Several years ago, when I was living in San Francisco, I got a telephone call at 5 in the morning from a friend. Divers were needed at Marine World, which was then in Redwood City. No time to explain. Grab your gear and get down there.
At Marine World, I was waved through the gate and directed to a large saltwater tank. I lugged my gear up to the entry deck. A man who looked like a drill sergeant yelled, "You! Get your gear on and get in the water. Swim the shark around as long as you can. Don't just stand there! Go!"
"The great white! Go!"
I hurried to strap on my gear, certain I had misunderstood. Surely they wouldn't send me unprotected into the water with one of the world's deadliest predators; the shark would be in some kind of safety harness. After sliding noiselessly into the water, I looked below me. The tank was 40 feet deep and 60 feet in diameter, with a realistic-looking reef in the center. But there was no diver. And no shark. I sank slowly, the cold of the water chilling my hands; in my hurry, I had forgotten my gloves.
Then, swimming freely from behind the reef, came a big, white shark. I couldn't move. It swam lazily, following the contour of the tank. As it moved in my direction, I tried to back away, and I heard my air tank clang into the steel wall behind me. Where was the other diver? Had the shark attacked him? Now it veered directly toward me.
And there, swimming along beside it, was the diver, giving the shark an occasional push to keep it on course. The gray-white fish was eight feet long from nose to tail and about a foot thick. It could barely move under its own power. Its opaque, white eyes were glazed.
I found out later that the shark had been netted in Bodega Bay by commercial fishermen, who had then radiotelephoned Steinhart Aquarium in San Francisco's Golden Gate Park to ask if anyone wanted to study the fish. Marine biologist John McCosker had said yes and had sent a truck equipped with a water tank in which a pump constantly forces oxygen across a fish's gills. A white shark has a very rudimentary circulatory system and must move its body to augment the pumping of its heart. If it can't move, it can't get oxygen and nutrients to its muscles, and it can't get rid of the lactic acid that its muscles produce. If it stays immobile too long, it will eventually either poison itself or suffocate.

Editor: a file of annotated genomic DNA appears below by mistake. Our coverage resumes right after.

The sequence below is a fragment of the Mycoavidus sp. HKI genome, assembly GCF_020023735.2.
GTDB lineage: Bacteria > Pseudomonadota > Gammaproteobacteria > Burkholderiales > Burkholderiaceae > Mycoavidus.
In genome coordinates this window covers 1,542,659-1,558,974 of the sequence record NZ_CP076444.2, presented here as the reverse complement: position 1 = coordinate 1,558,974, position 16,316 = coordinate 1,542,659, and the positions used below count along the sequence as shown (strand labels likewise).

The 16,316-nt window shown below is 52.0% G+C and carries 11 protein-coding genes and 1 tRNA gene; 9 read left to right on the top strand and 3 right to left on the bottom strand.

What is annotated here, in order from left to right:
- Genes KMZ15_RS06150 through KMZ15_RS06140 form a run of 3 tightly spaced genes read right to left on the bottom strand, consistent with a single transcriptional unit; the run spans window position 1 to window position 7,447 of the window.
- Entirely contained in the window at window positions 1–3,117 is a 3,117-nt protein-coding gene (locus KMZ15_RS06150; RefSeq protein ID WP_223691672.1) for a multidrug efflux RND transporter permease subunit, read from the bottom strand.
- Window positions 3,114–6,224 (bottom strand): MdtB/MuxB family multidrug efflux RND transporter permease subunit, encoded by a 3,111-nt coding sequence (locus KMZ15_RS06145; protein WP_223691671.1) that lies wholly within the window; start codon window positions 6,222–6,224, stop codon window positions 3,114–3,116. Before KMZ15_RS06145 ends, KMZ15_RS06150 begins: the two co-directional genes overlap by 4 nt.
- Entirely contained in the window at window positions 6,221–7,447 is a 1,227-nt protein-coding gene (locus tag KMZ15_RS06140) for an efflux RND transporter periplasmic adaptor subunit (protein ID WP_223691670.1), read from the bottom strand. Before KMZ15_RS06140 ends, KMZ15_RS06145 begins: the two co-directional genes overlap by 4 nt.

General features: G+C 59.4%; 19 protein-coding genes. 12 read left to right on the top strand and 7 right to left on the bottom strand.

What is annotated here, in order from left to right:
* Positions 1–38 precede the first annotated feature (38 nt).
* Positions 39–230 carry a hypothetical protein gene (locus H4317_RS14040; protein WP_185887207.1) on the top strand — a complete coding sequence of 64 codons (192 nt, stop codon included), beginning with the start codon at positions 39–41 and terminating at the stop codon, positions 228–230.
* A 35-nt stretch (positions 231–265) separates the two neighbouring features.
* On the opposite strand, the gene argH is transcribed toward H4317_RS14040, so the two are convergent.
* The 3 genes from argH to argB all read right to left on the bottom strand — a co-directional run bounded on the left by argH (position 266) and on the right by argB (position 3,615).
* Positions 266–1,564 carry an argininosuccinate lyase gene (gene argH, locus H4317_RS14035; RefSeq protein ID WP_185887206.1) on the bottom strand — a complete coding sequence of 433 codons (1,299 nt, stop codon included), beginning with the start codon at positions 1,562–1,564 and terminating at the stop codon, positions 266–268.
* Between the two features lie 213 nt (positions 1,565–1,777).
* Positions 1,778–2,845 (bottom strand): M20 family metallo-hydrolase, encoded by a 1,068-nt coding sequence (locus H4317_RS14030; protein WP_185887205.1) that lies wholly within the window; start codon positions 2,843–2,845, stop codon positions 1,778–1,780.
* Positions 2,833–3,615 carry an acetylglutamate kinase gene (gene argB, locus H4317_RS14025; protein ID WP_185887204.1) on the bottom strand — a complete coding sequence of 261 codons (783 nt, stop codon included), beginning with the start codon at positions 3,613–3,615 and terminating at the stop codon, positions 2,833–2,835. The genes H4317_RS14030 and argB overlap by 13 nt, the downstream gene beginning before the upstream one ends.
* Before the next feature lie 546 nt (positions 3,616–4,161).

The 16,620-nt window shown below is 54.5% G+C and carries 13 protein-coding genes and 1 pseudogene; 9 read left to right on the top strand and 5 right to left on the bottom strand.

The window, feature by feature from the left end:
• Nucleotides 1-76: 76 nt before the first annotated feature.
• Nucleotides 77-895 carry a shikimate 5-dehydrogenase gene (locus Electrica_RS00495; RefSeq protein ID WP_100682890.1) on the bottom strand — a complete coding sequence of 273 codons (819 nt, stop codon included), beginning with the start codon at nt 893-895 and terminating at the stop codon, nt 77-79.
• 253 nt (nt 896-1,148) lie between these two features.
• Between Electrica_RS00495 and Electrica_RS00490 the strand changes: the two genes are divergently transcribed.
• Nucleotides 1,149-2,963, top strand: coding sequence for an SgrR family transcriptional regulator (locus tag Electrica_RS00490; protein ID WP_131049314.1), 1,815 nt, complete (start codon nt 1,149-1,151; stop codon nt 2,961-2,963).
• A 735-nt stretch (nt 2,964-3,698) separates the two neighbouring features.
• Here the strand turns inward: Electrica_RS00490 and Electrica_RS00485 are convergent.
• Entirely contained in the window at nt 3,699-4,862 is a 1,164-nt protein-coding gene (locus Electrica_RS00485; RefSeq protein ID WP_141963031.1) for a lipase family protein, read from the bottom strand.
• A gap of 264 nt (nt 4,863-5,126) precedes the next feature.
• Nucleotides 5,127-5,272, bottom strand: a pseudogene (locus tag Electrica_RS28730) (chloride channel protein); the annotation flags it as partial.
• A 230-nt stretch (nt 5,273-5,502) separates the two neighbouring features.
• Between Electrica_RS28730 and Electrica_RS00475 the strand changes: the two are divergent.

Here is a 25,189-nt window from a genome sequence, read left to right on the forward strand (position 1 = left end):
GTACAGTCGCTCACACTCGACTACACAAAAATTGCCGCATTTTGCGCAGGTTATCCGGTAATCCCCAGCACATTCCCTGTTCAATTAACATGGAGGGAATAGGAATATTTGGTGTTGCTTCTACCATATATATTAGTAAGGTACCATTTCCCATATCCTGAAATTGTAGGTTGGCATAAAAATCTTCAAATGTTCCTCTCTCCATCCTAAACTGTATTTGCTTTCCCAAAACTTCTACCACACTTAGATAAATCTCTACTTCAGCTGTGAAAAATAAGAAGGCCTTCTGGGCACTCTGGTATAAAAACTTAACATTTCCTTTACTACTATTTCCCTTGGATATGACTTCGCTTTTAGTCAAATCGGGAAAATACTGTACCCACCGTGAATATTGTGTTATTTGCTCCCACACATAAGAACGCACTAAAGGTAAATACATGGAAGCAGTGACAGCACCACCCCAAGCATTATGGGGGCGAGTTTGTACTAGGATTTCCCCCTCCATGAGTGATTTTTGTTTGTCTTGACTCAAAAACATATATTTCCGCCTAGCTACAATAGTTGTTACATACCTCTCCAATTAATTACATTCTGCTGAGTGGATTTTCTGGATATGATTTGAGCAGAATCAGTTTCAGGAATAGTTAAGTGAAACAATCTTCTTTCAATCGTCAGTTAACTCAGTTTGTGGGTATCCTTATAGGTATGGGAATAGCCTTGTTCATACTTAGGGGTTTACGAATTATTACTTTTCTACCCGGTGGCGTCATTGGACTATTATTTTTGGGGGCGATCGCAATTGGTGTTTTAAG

Even with all the precautions, the shark was in poor condition by the time it got to Steinhart. But it was healthy and young, perhaps only 6 months old (mature great whites can attain 40 feet in length; they can swallow 100-pound sea lions whole). McCosker had the fish put in a holding pool, and he and staff members exercised it until it began to recover. As it did, it became too lively for the small, shallow pool. Needing a bigger facility, McCosker had called upon Marine World. But on the way, on U.S. 101, the tank-truck had got caught in a traffic jam. That last, long period of immobility had proved nearly too much. Released into the reef tank, the young shark sank to the bottom.
McCosker wanted desperately to keep the shark alive. "We hadn't been able to study great whites because they perceive their observers as food," he says. "The reef tank presented an unparalleled opportunity." The call had gone out for volunteer divers; enough came to keep rotating in 20-minute shifts for the next 48 hours.
Which is how I found myself in the tank with the shark. The diver pointed to me, then to the shark, then swam away. Now unguided, the shark headed toward the wall; in another few seconds, it would crash. Reaching out, I firmly pushed the animal's head parallel to the wall. The shark, nearly unconscious, turned in the new direction. I watched it move away. Its jerky motions slowed, and it started to sink. I pushed away from the wall and, catching up, I reached gingerly around it, not sure how to hold it, like the first time I danced a slow dance in grade school. It slid pliantly into my arms and snuggled against my chest. Its skin, soft as velvet in one direction, was as coarse as sandpaper in the other. We swam.
Moving in perfect unison, the shark and I dream-waltzed as though we were lovers. And when, after a time, another diver tapped my shoulder to cut in, I waved him off; this was still my dance. But as my cold-numbed hand came off the animal, I saw my palm had been flayed by the shark's skin. I let the diver take my place and, in a daze that abated as I rose, I kicked to the surface, feeling my stinging palm.
Someone pulled the air tank from my back and took it away to be refilled. The first diver sat, flippers in the water, ready to go back down.